Antonio Francesco Gori, on his titlepages Franciscus Gorius (9 December 1691 – 20 January 1757) was a Florentine antiquarian, a priest in minor orders, provost of the Baptistery of San Giovanni from 1746, and a professor at the Liceo, whose numerous publications of ancient Roman sculpture and antiquities formed part of the repertory on which 18th-century scholarship as well as the artistic movement of neoclassicism were based. In 1735 he was a founding member of a circle of antiquaries and connoisseurs in Florence called the Societa Colombaria, the predecessor of the Accademia Toscana di Scienze e Lettere la Colombaria, in order to foster "not only Tuscan Poetry and Eloquence, or one faculty only; but almost all the most distinguished and useful parts of human knowledge: in a word, it is what the Greeks called Encyclopedia".
As a young man Gori studied with Anton Maria Salvini (1653-1729) and was inspired by the Etruscan studies of Filippo Buonarroti (1661-1733). He made a dramatic discovery in 1726 on the Via Appia near Rome. It was the columbarium of the household, both free and slaves, of Livia, the consort of Emperor Augustus. The following year he published it, with notes by Salvini, in a handsome folio with 21 engraved plates, under the title Monumentum sive columbarium libertorum et servorum Liviae Augustae et Caesarum, Romae detectum in Via Appia, anno MDCCXXVI (Florence, 1727). Each of the book's plates was dedicated to an influential patron of the arts or a well-known connoisseur of antiquities, among them the English merchant banker Joseph Smith of Venice, who, though not yet English consul, was already a promising collector and patron, and Sir Thomas Dereham (died 1738), an English bachelor who had been educated at the court of Cosimo III de' Medici and continued to reside in the city. Another publication of 1727 was Gori's repertory of classical inscriptions, Inscriptiones graecae et latinae.
No doubt on the strength of his publication the previous year, Gori was commissioned by the Salviati to produce descriptive text for a vanity publication that described the chapel of Saint Antonino, bishop of Florence, in the church of San Marco, a vehicle of Salviati patronage and of their public figura; the preface was signed by Alamanno Salviati.
The major undertaking that gave Gori a European reputation was under way from the early 1730s, when Gori started work on the Museum Florentinum, a comprehensive visual record of the Medici and other collections in Florence of antiquities of all kinds; the project eventually extended to twelve folio volumes, published 1731-1766. Gori employed artists like Giovanni Domenico Campiglia, Giovanni Domenico Ferretti and Antonio Pazzi to draw copies of famous works of which he oversaw the engraving and publication. The first volume, in two parts, Gemmae antiquae ex Thesauro Mediceo et privatorum dactyliothecis florentiae ... Imagines virorum illustrium et deorum. (1731–32) covered antique cameos and portraits, with 200 plates. The second volume, Statuae antiquae deorum et virorum illustrium (1734) was on Roman statues and monuments, with 100 plates; it was dedicated to Gian Gastone de' Medici, Grand Duke of Tuscany, last of the Medici Grand Dukes, whose collection dominated the publication. The third volume, in three parts, Antiqua numismata aurea et argentea (1740 [I and II] and 1742 [III], with 121 plates, discussed only gold and silver coins of Antiquity, for those who could afford these publications did not consider bronze coins sufficiently rare and interesting to value them. A fourth volume, Serie di ritratti degli eccellenti pittori simply consists of fifty portraits of well-known artists, architects, sculptors and engravers. The Museum Florentinum described for the first time many of the sculptures and antiquities in the Medici collections.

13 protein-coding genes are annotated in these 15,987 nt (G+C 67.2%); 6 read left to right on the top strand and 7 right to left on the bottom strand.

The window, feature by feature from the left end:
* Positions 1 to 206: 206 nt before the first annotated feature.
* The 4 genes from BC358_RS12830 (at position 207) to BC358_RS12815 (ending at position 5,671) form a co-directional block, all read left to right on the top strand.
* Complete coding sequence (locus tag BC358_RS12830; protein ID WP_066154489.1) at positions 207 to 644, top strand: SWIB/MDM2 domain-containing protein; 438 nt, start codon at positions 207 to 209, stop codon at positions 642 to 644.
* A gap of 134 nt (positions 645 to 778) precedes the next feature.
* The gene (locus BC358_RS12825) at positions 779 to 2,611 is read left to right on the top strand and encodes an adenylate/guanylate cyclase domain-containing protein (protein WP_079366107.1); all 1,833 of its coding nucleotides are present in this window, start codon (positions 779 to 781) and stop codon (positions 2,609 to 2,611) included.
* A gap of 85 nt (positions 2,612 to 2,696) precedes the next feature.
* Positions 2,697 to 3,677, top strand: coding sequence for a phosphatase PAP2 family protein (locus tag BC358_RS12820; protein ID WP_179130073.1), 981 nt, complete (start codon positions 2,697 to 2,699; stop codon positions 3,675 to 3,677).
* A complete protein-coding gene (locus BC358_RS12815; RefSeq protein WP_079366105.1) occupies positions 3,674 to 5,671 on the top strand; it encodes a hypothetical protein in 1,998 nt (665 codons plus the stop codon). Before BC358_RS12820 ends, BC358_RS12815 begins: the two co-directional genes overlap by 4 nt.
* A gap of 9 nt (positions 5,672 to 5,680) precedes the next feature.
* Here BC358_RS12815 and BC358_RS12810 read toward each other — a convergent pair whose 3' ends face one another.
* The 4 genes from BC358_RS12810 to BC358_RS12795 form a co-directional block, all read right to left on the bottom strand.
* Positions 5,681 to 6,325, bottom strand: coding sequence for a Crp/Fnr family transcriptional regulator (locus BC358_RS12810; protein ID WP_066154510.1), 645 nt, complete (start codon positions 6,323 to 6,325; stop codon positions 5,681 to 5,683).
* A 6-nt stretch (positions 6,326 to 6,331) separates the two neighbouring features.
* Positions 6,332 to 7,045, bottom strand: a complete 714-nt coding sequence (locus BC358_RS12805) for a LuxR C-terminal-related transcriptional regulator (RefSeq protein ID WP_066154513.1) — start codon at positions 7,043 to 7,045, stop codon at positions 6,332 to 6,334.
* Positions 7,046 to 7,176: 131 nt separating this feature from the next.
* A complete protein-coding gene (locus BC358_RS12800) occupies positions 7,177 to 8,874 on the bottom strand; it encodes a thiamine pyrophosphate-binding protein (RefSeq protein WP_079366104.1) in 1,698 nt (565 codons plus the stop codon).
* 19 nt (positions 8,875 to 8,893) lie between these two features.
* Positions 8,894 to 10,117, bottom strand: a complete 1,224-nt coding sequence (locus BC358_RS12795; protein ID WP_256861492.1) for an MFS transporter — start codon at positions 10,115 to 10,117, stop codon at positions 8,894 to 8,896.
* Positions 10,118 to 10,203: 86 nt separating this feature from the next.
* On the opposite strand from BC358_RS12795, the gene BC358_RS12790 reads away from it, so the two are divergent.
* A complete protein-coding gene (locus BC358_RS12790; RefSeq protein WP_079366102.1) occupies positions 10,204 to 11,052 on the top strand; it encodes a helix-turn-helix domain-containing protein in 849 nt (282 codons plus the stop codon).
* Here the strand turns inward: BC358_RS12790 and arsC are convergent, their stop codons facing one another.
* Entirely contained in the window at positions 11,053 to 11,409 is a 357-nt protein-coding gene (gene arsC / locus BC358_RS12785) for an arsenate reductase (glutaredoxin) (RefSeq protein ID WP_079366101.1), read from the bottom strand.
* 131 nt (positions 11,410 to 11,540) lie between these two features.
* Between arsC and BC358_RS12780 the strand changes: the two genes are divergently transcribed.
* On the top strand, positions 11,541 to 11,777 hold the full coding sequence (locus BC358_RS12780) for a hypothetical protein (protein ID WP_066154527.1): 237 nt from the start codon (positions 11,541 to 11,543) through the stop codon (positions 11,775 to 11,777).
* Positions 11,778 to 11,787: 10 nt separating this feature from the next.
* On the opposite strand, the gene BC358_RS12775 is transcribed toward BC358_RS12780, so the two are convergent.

Gori also published ancient inscriptions found in Etruria, in a series of volumes, his Museum Etruscum, in three volumes published between 1736 and 1743. These are among the incunabula of Etruscan studies, and incurred the jealous criticism of his rival in incipient Etruscology, Francesco Scipione Maffei (1675-1755); the two engaged in running skirmishes in print.
He edited Giovanni Battista Doni's collected transcriptions of ancient inscriptions (1731), and issued a publication on Late Antique and Byzantine ivory diptychs. His Museum cortonense (Rome 1750) in cooperation with Rodolfo Venuti of Cortona and Francesco Valesi of Rome, described antiquities in Cortona, both in the academy and in noblemen's collections.
Gori catalogued the collection of antique carved gems assembled by the Venetian art dealer and connoisseur Antonio Maria Zanetti (1698-1767), so it was natural at the end of his career that he compile the catalogue of the engraved and carved gem and cameo collection assembled by Consul Smith in Venice, not only carefully describing the gems, illustrated in 100 engraved plates, but also included a detailed history of gem engraving and a discussion of gem engravers, though he concentrated on the iconography of the subjects represented and did not attempt to ascribe the gems to a period. After purchase of many of the gems for George III, the work was sumptuously printed by J.B. Pasquali in Venice, as Dactyliotheca Smithiana., 1767.
Gori's other notable works include the earliest widely read published description of the first discoveries at Herculaneum, 1748.Symbolae litterariae (Florence and Rome, 1748–51).
Gori was also an authority on the Greek vases being found in such quantities in Etruria that they were considered to be Etruscan.
Others remember Gori because of Galileo Galilei's finger, allegedly stolen by Gori from Galileo's tomb at Santa Croce, when Galileo's remains were transferred on 12 March 1737; the finger was kept in a bottle in the Bibliotheca Medicea at San Lorenzo, and shown to visitors.
Gori is buried in the church of San Marco, Florence.